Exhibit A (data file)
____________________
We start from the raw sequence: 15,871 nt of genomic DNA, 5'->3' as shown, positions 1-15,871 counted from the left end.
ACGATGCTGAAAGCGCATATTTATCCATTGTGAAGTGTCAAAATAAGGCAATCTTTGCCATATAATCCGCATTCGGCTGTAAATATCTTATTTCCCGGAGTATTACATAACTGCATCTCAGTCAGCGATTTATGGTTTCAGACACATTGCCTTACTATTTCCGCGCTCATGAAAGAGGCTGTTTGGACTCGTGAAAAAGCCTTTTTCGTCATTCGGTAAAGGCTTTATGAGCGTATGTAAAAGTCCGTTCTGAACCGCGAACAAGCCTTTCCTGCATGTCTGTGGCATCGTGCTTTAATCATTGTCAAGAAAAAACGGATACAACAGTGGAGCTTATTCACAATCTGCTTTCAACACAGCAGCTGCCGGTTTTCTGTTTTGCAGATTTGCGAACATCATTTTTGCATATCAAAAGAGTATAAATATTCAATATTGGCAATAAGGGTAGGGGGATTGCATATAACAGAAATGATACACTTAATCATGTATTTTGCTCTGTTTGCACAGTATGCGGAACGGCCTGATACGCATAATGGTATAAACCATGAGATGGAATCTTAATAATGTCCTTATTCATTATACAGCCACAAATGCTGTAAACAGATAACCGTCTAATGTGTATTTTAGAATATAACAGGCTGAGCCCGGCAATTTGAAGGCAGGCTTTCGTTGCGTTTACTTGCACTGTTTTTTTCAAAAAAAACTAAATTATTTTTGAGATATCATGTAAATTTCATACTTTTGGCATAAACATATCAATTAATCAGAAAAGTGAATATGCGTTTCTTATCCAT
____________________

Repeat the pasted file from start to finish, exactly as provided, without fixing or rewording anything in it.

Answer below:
We start from the raw sequence: 15,871 nt of genomic DNA, 5'->3' as shown, positions 1-15,871 counted from the left end.
ACGATGCTGAAAGCGCATATTTATCCATTGTGAAGTGTCAAAATAAGGCAATCTTTGCCATATAATCCGCATTCGGCTGTAAATATCTTATTTCCCGGAGTATTACATAACTGCATCTCAGTCAGCGATTTATGGTTTCAGACACATTGCCTTACTATTTCCGCGCTCATGAAAGAGGCTGTTTGGACTCGTGAAAAAGCCTTTTTCGTCATTCGGTAAAGGCTTTATGAGCGTATGTAAAAGTCCGTTCTGAACCGCGAACAAGCCTTTCCTGCATGTCTGTGGCATCGTGCTTTAATCATTGTCAAGAAAAAACGGATACAACAGTGGAGCTTATTCACAATCTGCTTTCAACACAGCAGCTGCCGGTTTTCTGTTTTGCAGATTTGCGAACATCATTTTTGCATATCAAAAGAGTATAAATATTCAATATTGGCAATAAGGGTAGGGGGATTGCATATAACAGAAATGATACACTTAATCATGTATTTTGCTCTGTTTGCACAGTATGCGGAACGGCCTGATACGCATAATGGTATAAACCATGAGATGGAATCTTAATAATGTCCTTATTCATTATACAGCCACAAATGCTGTAAACAGATAACCGTCTAATGTGTATTTTAGAATATAACAGGCTGAGCCCGGCAATTTGAAGGCAGGCTTTCGTTGCGTTTACTTGCACTGTTTTTTTCAAAAAAAACTAAATTATTTTTGAGATATCATGTAAATTTCATACTTTTGGCATAAACATATCAATTAATCAGAAAAGTGAATATGCGTTTCTTATCCAT